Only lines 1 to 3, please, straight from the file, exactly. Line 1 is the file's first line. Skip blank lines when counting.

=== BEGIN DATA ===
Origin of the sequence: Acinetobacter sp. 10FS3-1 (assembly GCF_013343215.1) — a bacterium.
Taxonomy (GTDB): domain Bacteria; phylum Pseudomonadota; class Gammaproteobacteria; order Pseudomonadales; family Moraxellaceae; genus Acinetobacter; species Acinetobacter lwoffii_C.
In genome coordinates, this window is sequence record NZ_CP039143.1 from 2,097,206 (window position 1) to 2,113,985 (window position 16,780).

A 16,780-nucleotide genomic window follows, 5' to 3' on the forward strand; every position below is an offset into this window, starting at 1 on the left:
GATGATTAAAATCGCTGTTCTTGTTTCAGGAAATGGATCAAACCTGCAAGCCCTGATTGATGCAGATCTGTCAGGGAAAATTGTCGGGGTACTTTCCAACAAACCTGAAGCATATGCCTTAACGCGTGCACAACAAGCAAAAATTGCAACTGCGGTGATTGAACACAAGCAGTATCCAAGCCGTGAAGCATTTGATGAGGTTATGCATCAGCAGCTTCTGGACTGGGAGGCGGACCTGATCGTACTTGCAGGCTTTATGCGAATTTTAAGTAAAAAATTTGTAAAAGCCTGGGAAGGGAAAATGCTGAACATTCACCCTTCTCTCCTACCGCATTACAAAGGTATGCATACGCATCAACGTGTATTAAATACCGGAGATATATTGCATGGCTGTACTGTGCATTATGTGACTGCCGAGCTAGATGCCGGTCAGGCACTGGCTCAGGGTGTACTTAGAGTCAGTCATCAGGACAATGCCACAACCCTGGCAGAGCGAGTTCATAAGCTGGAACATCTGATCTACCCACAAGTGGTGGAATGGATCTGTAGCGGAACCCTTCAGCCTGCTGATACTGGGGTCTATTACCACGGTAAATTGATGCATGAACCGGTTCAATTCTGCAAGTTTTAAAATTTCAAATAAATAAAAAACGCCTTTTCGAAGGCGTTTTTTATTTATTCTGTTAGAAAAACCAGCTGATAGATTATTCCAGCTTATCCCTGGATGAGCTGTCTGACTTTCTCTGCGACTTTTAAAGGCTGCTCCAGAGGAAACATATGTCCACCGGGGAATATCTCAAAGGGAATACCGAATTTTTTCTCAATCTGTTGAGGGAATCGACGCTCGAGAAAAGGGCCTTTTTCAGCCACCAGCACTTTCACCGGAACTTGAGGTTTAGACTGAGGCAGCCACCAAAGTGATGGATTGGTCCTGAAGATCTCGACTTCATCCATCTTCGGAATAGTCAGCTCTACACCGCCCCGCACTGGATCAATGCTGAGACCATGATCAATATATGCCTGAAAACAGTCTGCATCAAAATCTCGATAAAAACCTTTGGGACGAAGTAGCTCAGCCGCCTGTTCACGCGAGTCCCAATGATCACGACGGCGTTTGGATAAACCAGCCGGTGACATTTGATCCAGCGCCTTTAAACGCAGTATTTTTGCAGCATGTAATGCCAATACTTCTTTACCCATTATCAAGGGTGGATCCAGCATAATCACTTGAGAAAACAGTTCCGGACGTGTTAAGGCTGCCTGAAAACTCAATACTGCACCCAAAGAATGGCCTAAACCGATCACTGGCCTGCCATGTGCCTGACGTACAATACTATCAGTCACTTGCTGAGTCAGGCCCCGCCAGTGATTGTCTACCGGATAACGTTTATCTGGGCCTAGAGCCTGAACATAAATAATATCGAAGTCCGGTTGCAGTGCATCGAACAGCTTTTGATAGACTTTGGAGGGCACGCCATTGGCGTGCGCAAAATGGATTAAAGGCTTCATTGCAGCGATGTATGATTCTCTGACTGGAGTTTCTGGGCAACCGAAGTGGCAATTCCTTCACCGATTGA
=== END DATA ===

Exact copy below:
Origin of the sequence: Acinetobacter sp. 10FS3-1 (assembly GCF_013343215.1) — a bacterium.
Taxonomy (GTDB): domain Bacteria; phylum Pseudomonadota; class Gammaproteobacteria; order Pseudomonadales; family Moraxellaceae; genus Acinetobacter; species Acinetobacter lwoffii_C.
In genome coordinates, this window is sequence record NZ_CP039143.1 from 2,097,206 (window position 1) to 2,113,985 (window position 16,780).